While the Forest Survey of India and other records maintain that the forest and tree cover in Gurgaon is consistently increasing, the area is actually reducing every year as the forest land is diverted for social infrastructure works such as constructing roads and railway lines.
Even as the greenery has made way for black-top roads, the areas continue to be recorded under the forest area by default.
Gurgaon has already lost 8% of its total forest area because of this policy since 1980, when the Forest Conservation Act came into effect.
These areas continue to be recorded under the forest area, despite having no greenery.
The total protected forest area in Gurgaon is about 1,600 hectares, which is about 2% of the total area of the city, according to forest department records.
Of this, about 130 hectares have already been diverted for various purposes.
This area does not include forests under sections 4 and 5 of the Punjab Land Preservation Act (PLPA), 1900, as the status of this area is to be determined by the state government, after consultation with the ministry of environment.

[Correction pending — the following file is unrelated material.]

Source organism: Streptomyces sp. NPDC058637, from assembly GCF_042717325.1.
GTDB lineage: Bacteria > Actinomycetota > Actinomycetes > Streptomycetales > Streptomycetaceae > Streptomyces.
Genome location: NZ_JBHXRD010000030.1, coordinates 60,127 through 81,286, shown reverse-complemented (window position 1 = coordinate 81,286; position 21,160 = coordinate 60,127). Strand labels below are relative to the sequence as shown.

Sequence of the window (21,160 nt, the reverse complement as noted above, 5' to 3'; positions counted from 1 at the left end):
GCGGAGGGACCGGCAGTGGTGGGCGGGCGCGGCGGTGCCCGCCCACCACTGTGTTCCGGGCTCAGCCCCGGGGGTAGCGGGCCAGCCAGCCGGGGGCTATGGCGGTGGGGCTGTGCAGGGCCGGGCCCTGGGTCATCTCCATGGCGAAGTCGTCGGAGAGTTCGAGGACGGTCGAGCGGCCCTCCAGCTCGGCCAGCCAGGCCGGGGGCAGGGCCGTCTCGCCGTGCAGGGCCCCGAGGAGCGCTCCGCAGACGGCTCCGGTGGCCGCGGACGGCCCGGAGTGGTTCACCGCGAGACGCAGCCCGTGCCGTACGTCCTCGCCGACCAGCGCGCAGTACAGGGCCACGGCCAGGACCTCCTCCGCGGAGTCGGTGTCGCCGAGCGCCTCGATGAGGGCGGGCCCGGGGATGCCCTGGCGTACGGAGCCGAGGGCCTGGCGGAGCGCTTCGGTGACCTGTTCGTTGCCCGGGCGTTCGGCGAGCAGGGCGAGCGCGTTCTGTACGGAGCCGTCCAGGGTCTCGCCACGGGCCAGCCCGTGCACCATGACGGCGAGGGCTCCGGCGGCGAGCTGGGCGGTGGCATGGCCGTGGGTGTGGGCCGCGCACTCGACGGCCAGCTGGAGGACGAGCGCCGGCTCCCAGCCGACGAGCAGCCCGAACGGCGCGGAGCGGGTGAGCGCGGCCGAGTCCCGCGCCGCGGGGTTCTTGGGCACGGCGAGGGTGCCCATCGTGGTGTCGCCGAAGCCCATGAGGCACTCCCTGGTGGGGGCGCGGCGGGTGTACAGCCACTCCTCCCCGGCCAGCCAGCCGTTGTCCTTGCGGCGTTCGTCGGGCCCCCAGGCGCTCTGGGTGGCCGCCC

“It’s ironic that we continue to record the diverted areas under forest area while they have been turned into railway lines and roads by disturbing the existing forest areas. These discrepancies lead to the creation of false records as the situation in reality is different from that on paper,” said Vasvi Tyagi, divisional forest officer, Gurgaon.
“We can’t help it as the policy needs to be changed,” Tyagi said, about the need to change the existing policy that paints a false picture.
Such policy flaws give a false idea that there is a larger forest area than what is actually existing.
With already low forest cover and repeated attempts at reducing forest areas under the Aravalli forests, the city may soon have less than 1% forest cover, according to the estimates of the forest department.
“The state is in the process of finalising the area under the forest category. If the areas protected under the Punjab Land Preservation Act, including the foothills and grasslands, are excluded from the forest category, the total forest area in Gurgaon would be about 0.5%”, said MD Sinha, conservator of forest, Gurgaon.
“What kind of urban development and planning would allow such little forest area?” Sinha said.
Environmentalists said that the rate of reduction in forest cover is a recipe for urban disaster.
Experts also say that authorities need to work towards increasing forest cover, especially in view of the rising pollution levels in Delhi and national capital region.